Internal representations of the HMAX model (the C2 stage) and several computer-vision models performed well on EVC. Most of the models captured some component of the representational dissimilarity structure in IT and other visual regions. Several models clustered the human faces, which were mostly frontal and had a high amount of visual similarity. However, all the unsupervised models failed to cluster human and animal faces that were very different in visual appearance in a single face cluster, as seen for human and monkey IT. The unsupervised models also failed to replicate IT's clear animate/inanimate division. The deep supervised convolutional network better captured the categorical divisions, but did not fully replicate the categorical clustering observed in IT. We proceeded to remix the features of the deep supervised model to emphasize the major categorical divisions of IT using maximum-margin linear discriminants. In order to construct a representation resembling IT, we combined these discriminants with the different representational stages of the deep network, weighting each discriminant and layer of the deep network so as to best explain the IT representational geometry. The resulting IT-geometry model, when tested with crossvalidation to avoid overfitting to the image set, explains our IT data. Our results suggest that intensive supervised training with large sets of labeled images might be necessary to model the IT representational space.

The IT RDMs (black frames) for human (A) and monkey (B) and the seven most highly correlated model RDMs (excluding the representations in the strongly supervised deep convolutional network). The model RDMs are ordered from left to right and top to bottom by their correlation with the respective IT RDM. These are the seven most higly correlated RDMs among the 27 models that were not strongly supervised and their combination model (combi27). Biologically motivated models are in black, computer-vision models are in gray. The number below each RDM is the Kendall τA correlation coefficient between the model RDM and the respective IT RDM. All correlations are statistically significant. For statistical inference, see Figure 2. For model abbreviations and RDM-correlation p values, see Table 1. For other brain ROIs (i.e. LOC, PPA, FFA, EVC) see Figure S1 and Table 1. The RDMs here are 9696, including the four stimuli we did not have monkey data for. The corresponding rows and columns are shown in blue in the mIT RDM and were ignored in the RDM comparisons.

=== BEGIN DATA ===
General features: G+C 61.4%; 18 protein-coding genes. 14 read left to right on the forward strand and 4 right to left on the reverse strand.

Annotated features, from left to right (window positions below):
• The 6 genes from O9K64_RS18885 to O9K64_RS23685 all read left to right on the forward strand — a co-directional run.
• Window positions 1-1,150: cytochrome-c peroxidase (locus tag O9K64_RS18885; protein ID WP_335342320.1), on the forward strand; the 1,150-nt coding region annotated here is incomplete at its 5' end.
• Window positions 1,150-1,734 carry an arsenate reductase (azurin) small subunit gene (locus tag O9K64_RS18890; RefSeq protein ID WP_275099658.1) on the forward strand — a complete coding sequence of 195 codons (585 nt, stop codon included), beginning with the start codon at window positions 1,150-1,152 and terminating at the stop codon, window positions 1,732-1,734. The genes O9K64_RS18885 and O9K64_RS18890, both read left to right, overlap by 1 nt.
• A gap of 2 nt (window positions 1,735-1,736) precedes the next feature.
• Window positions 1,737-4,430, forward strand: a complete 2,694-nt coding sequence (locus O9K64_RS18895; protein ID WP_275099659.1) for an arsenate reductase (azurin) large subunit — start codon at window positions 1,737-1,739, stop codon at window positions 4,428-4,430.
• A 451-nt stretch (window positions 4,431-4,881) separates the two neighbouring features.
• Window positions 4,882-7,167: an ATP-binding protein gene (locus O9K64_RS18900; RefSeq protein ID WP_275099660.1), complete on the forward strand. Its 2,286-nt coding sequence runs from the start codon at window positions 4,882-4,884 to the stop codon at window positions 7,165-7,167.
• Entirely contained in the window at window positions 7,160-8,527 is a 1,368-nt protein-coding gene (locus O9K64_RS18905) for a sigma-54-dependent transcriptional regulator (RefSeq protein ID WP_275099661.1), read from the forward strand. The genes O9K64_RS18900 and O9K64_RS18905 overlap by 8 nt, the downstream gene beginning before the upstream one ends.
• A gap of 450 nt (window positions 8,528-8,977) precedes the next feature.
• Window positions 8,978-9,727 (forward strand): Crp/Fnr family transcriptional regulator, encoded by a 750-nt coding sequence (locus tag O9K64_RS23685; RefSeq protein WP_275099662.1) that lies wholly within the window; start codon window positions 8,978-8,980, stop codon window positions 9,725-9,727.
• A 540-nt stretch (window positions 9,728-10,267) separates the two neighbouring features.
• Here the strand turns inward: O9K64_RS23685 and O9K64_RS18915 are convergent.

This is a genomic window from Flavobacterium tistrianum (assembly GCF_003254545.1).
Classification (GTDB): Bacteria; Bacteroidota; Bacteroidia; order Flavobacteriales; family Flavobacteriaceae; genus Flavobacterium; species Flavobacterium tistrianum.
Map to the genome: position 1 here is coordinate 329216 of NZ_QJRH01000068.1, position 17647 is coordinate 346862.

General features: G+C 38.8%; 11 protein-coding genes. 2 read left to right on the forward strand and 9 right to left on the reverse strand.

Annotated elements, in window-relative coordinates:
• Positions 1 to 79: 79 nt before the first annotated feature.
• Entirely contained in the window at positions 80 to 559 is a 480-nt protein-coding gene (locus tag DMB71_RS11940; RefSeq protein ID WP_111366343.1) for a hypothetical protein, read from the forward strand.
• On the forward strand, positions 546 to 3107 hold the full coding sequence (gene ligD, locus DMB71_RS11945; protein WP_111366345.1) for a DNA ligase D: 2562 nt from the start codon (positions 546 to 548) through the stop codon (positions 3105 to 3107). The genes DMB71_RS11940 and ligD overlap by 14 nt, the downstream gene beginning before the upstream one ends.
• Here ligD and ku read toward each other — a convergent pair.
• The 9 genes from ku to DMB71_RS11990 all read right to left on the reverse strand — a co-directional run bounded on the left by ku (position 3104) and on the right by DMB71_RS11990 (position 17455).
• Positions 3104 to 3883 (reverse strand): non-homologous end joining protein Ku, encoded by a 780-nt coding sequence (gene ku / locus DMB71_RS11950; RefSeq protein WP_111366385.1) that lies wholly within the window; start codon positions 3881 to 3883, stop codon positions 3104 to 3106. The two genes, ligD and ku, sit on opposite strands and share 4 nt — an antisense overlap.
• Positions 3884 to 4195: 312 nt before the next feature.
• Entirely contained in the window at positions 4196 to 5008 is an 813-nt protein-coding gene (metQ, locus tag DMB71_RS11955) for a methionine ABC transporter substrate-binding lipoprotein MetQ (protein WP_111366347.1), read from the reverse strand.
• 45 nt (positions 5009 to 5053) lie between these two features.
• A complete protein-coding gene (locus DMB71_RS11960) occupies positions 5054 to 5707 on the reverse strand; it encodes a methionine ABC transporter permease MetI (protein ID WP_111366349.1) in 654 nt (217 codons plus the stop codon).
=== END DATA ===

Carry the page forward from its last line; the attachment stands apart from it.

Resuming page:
Descriptive category-clustering analysis as in Figure 3, but for the deep supervised network. We used a linear combination of category-cluster RDMs (Figure S5) to model the categorical structure. The fitted linear-combination of category-cluster RDMs is shown in the middle columns. This descriptive visualization shows to what extent different categorical divisions are prominent in each layer of the deep supervised model. The layers show some of the categorical divisions emerging. However, remixing of the features (linear SVM readout) is required to emphasize the categorical divisions to a degree that is similar to IT. The final IT-geometry-supervised layer (weighted combination of layers and SVM discriminants) has a categorical structure that is very similar to IT. Overfitting to the image set was avoided by crossvalidation. For statistical inference, see Figure 9.

Among the not-strongly-supervised models, the seven models with the highest RDM correlations with hIT and mIT are shown in Figure 1 (for other brain regions, see Figure S1 and Table 1). Visual inspection suggests that the models capture the human-face cluster, which is also prevalent in IT. However, the models do not appear to place human and animal faces in a single cluster. In addition, the inanimate objects appear less clustered in the models.

Combining features from the not-strongly-supervised models improved the RDM correlations to IT. Model features were combined by summarizing each model representation by its first 95 principal components and then concatenating these sets of principal components. This approach ensured that each model contributed equally to the combination (same number of features and same total variance contributed).

The combination of the 27 not-strongly-supervised models (combi27) has a higher RDM correlation with both hIT and mIT than any of the 27 contributing models. Second to the combi27 model, internal representations of the HMAX model have the highest RDM correlation with hIT and mIT. This might reflect the fact that the architecture and parameters of the HMAX model closely follow the literature on the primate ventral stream.

The main categorical divisions observed in IT appear weak or absent in the best fitting models (Figure 1). To measure the strength of categorical clustering in each model and brain representation, we fitted a linear model of category-cluster RDMs to each model and brain RDM (Materials and Methods, Figure S5). The fitted models (Figure 3) descriptively visualize the categorical component of each RDM, summarizing sets of within- and between-category dissimilarities by their averages. The fits for several computational models show a strong human-face cluster, and a weak animate cluster. The human-face cluster is expected on the basis of the visual similarity of the human-face images (all frontal aligned human faces of the same approximate size). The animate cluster could reflect the similar colors and more rounded shapes shared by the animate objects. However, IT in both human and monkey exhibits additional categorical clusters that are not easily accounted for in terms of visual similarity. First, the IT representation has a strong face cluster that includes human and animal faces of different species, which differ widely in shape, color, and pose. Second, the IT representation has an inanimate cluster, which includes a wide variety of natural and artificial objects and scenes of totally different visual appearance. These clusters are largely absent from the not-strongly-supervised models (Figures 3, S6, S7, S8). 350c69d7ab